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Harvard graduate Justin Covach explained how her parents, being low-income immigrants, heavily influenced her choice not to study English, even though she loved it and was an avid reader: “My first issue as a first-gen student is: I have always viewed humanities as a passion project. You must be affluent in order to be able to take that on,” said Covach. Another student, Rebecca Cadenhead, echoed Covach’s grievances. “People in the [humanities] group are from the Northeast, are usually upper middle class, are usually white,” said Cadenhead. 

Given that I checked each privileged box put forth by Cadenhead, I was unsettled. The idea that the humanities might not be as inclusive to people of color was not something that had occurred to me as a possible reason for the 17% decline in humanities enrollment over the past decade. Cadenhead further went on to explain how people of color at Harvard fear judgment on a magnified scale, when compared to their white counterparts.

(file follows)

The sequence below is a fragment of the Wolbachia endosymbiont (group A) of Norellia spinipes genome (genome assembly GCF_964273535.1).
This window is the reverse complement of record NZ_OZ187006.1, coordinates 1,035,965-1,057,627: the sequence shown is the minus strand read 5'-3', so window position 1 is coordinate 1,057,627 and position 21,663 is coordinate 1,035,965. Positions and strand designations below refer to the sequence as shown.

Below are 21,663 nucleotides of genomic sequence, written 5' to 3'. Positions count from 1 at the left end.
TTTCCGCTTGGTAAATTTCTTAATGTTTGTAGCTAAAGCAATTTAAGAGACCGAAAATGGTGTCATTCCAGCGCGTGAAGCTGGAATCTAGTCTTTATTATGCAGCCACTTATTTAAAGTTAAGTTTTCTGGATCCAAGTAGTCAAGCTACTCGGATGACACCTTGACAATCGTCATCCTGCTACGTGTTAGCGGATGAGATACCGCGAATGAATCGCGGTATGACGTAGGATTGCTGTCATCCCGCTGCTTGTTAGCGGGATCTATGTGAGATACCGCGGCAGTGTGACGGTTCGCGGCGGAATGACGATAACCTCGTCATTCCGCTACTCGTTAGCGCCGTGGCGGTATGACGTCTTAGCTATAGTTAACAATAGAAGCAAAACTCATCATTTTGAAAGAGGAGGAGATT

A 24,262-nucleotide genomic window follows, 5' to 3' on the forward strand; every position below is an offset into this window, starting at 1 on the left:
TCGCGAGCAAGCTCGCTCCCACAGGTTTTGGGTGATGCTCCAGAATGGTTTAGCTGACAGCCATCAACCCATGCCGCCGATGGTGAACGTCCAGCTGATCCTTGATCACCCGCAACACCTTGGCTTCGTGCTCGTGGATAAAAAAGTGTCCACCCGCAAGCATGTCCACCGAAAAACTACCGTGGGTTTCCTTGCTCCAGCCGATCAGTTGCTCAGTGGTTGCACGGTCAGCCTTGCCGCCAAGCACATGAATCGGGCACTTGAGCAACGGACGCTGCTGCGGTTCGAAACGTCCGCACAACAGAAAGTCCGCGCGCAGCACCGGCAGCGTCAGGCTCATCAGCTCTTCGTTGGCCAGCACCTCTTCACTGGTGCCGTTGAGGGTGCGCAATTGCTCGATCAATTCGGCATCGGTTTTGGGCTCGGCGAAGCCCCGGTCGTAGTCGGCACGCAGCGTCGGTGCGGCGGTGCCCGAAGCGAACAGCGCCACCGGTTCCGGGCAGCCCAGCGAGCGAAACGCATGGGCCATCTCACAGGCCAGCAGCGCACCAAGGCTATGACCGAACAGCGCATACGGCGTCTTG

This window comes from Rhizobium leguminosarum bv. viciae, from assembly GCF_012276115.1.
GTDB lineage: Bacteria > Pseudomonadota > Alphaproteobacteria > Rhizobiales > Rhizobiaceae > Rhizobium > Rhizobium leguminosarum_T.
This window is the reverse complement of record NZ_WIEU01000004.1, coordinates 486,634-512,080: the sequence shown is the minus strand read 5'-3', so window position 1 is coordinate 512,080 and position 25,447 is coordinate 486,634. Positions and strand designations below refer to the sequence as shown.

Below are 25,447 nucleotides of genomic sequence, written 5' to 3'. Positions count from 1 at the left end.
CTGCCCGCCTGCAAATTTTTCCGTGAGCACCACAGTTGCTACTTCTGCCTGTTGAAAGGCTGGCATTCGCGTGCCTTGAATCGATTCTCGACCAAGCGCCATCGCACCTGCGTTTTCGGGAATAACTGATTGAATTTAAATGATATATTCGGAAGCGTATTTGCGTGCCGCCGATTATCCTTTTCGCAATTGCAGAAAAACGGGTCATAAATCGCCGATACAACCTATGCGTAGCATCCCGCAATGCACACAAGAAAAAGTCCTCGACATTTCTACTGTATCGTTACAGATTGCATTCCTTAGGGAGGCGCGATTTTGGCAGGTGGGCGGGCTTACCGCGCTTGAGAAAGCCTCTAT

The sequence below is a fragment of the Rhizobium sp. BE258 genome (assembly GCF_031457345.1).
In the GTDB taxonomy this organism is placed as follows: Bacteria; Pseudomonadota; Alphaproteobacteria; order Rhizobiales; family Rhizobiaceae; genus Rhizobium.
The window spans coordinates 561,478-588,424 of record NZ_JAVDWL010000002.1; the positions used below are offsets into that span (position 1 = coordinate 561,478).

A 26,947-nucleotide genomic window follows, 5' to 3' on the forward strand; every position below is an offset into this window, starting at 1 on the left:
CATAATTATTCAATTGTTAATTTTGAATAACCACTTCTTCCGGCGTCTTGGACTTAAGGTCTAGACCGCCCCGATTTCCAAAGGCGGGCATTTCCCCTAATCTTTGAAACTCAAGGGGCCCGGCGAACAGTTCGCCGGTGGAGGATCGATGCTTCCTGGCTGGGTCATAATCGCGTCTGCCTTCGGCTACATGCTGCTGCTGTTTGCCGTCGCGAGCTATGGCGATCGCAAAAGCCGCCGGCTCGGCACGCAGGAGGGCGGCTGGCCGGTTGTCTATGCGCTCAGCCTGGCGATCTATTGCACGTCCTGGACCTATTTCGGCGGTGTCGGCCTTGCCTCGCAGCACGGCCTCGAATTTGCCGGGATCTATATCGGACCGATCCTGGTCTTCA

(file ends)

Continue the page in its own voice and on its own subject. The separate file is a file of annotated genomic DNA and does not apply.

A concern that people of color feel is that they will be perceived as less academic if they choose to study humanities, which is part of the reason that they are drawn more toward the sciences, “they think they’ll be perceived as more intelligent if they do,” said Cadenhead. This was the first time I realized that stigma existed for my peers in a way that I could not understand. Furthermore, since paying for an undergraduate degree is extremely difficult for low-income students, the fact that acquiring a higher-paying job with a humanities major commonly requires a doctorate degree, becomes an impossible prospect.